The exchange:


Will the proliferation of affordable AI decimate the middle class?

Alex Tabarrok:

Here is how I think about these issues. The Artificial in AI can sometimes mislead so let’s start by getting rid of the A and asking instead whether more NI, Natural Intelligence will decimate the middle class. For example, will increasing education in China decimate the American middle class? I don’t think so.

As I said in my TED talk, the brainpower of China and India in the 20th century was essentially “offline.” Instead of contributing to the world technological frontier the people of China and India were just barely feeding themselves. China and India are now coming online and I see the increase in natural intelligence as one of the most hopeful facts for the future. It’s been estimated that a reduction in cancer mortality of just 10 percent would be worth $5 trillion to U.S. citizens (and even more taking into account the rest of the world). A reduction in cancer mortality is more likely to happen with a well-educated China than with a poorly educated China. So we have a huge amount to gain by greater NI.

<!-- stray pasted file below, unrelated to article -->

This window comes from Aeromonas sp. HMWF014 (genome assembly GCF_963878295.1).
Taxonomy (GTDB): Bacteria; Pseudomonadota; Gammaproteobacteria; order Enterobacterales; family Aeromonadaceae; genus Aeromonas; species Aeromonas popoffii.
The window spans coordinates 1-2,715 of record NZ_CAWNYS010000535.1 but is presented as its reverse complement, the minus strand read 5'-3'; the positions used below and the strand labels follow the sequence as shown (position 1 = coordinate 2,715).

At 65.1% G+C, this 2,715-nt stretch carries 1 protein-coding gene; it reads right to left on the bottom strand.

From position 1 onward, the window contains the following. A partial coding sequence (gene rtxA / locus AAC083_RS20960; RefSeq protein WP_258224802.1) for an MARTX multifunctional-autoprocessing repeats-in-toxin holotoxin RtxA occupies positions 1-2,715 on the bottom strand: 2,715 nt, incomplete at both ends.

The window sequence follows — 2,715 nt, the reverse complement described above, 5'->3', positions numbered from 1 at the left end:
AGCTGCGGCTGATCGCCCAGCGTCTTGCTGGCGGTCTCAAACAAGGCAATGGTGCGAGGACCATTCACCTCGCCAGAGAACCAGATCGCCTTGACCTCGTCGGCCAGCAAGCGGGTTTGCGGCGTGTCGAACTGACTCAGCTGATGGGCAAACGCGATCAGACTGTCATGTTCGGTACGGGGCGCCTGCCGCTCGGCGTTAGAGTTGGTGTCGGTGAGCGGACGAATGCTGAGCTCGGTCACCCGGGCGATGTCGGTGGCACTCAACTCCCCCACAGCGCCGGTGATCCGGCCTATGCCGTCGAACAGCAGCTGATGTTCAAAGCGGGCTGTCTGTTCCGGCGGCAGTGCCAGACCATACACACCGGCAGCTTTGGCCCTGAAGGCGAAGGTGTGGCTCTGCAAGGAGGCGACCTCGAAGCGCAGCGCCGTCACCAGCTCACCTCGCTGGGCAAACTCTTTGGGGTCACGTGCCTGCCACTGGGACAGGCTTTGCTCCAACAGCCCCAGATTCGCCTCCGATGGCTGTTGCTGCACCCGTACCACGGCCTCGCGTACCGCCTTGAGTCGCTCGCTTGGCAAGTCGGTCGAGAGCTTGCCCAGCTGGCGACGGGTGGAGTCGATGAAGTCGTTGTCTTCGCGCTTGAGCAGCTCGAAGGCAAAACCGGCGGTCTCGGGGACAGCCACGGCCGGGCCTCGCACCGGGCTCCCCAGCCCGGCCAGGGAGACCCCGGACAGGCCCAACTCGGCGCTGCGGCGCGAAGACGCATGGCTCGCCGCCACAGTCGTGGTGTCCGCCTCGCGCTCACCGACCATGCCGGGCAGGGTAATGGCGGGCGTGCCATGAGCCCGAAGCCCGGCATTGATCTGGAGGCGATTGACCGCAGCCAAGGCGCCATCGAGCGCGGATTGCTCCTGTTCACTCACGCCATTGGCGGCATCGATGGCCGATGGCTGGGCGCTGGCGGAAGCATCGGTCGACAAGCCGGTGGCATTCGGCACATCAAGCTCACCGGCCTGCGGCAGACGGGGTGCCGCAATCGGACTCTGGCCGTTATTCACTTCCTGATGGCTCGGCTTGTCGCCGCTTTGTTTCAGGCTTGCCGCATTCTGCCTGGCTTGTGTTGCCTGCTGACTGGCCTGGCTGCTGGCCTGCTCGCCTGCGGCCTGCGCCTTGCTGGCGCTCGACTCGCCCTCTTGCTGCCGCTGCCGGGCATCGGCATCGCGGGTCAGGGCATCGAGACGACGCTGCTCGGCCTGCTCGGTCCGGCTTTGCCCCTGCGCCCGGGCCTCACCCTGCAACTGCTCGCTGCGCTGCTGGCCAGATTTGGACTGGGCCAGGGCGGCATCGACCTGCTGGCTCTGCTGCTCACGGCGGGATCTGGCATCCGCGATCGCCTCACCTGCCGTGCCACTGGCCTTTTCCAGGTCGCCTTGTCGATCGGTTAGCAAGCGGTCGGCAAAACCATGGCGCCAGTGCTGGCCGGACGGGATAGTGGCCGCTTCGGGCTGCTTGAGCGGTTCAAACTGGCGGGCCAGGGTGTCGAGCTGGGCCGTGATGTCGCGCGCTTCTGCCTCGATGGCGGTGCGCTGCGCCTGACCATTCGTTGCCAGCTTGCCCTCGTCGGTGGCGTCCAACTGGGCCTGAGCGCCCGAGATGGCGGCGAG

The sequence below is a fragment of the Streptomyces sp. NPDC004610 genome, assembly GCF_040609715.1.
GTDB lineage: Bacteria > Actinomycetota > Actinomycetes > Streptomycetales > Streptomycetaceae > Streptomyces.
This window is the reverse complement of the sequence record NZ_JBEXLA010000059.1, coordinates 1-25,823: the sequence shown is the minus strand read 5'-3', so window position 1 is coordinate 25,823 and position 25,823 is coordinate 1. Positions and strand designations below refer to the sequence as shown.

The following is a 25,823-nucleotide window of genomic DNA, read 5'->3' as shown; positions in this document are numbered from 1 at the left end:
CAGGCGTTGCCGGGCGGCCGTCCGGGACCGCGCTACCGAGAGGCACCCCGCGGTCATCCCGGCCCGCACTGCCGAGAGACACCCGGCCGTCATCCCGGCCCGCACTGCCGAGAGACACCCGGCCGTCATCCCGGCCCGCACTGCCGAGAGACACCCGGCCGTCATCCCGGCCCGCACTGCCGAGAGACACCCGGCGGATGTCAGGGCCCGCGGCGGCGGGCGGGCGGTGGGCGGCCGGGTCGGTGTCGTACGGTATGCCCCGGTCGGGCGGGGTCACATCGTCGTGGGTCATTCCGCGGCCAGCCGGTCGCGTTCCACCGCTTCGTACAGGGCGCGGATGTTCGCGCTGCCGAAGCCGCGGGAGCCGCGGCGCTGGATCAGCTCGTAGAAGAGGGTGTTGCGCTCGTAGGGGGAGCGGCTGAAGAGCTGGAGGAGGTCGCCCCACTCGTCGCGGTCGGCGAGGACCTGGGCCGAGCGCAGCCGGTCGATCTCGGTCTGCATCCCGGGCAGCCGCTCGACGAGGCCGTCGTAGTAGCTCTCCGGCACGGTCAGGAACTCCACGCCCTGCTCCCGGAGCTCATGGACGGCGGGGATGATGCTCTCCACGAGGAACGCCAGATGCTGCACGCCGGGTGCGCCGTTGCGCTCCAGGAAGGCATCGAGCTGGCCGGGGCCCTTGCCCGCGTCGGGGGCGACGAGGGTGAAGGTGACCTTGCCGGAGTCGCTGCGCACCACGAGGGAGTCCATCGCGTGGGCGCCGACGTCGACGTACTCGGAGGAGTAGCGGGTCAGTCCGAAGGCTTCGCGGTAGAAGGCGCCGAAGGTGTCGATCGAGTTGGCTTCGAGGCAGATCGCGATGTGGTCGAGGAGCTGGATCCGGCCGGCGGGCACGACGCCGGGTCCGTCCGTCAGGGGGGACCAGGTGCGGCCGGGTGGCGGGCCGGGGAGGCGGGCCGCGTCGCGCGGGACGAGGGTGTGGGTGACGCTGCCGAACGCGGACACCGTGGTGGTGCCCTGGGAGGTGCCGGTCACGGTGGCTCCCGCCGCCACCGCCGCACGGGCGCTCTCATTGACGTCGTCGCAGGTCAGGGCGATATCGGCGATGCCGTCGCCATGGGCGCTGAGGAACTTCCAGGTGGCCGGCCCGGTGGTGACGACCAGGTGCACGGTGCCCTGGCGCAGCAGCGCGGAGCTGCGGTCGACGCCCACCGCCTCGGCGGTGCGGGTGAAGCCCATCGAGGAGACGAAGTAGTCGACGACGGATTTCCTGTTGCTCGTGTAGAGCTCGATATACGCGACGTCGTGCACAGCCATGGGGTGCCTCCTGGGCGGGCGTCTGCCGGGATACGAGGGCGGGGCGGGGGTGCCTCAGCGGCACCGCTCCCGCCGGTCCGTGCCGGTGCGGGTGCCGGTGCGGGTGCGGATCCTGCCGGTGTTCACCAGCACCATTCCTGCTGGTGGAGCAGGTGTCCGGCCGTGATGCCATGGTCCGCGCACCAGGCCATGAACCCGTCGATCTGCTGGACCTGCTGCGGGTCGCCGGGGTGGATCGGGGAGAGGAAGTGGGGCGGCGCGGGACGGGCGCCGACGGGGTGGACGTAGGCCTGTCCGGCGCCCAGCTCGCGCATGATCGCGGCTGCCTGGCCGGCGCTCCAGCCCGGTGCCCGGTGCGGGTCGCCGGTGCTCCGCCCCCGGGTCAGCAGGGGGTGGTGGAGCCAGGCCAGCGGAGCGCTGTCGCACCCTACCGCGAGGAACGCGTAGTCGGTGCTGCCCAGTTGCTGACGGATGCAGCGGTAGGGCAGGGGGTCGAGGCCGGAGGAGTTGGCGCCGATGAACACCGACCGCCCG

In the case of low-skill labor the rise of China has hurt some US low-skill workers (although US workers as a whole are almost certainly better off due to lower prices). The US has historically had an abundance of highly-skilled labor and with greater education around the world we have less of a competitive advantage. In the case of high-skill labor, however, I think the opportunities for gains are much greater than with competition for low-skill labor. Ideas are what drives growth and ideas are non-rivalrous, they quickly spread around the world. The more idea creators the better for everyone. At the world level, for example, the standard of living and the growth rate of world GDP have both gotten larger as population has increased.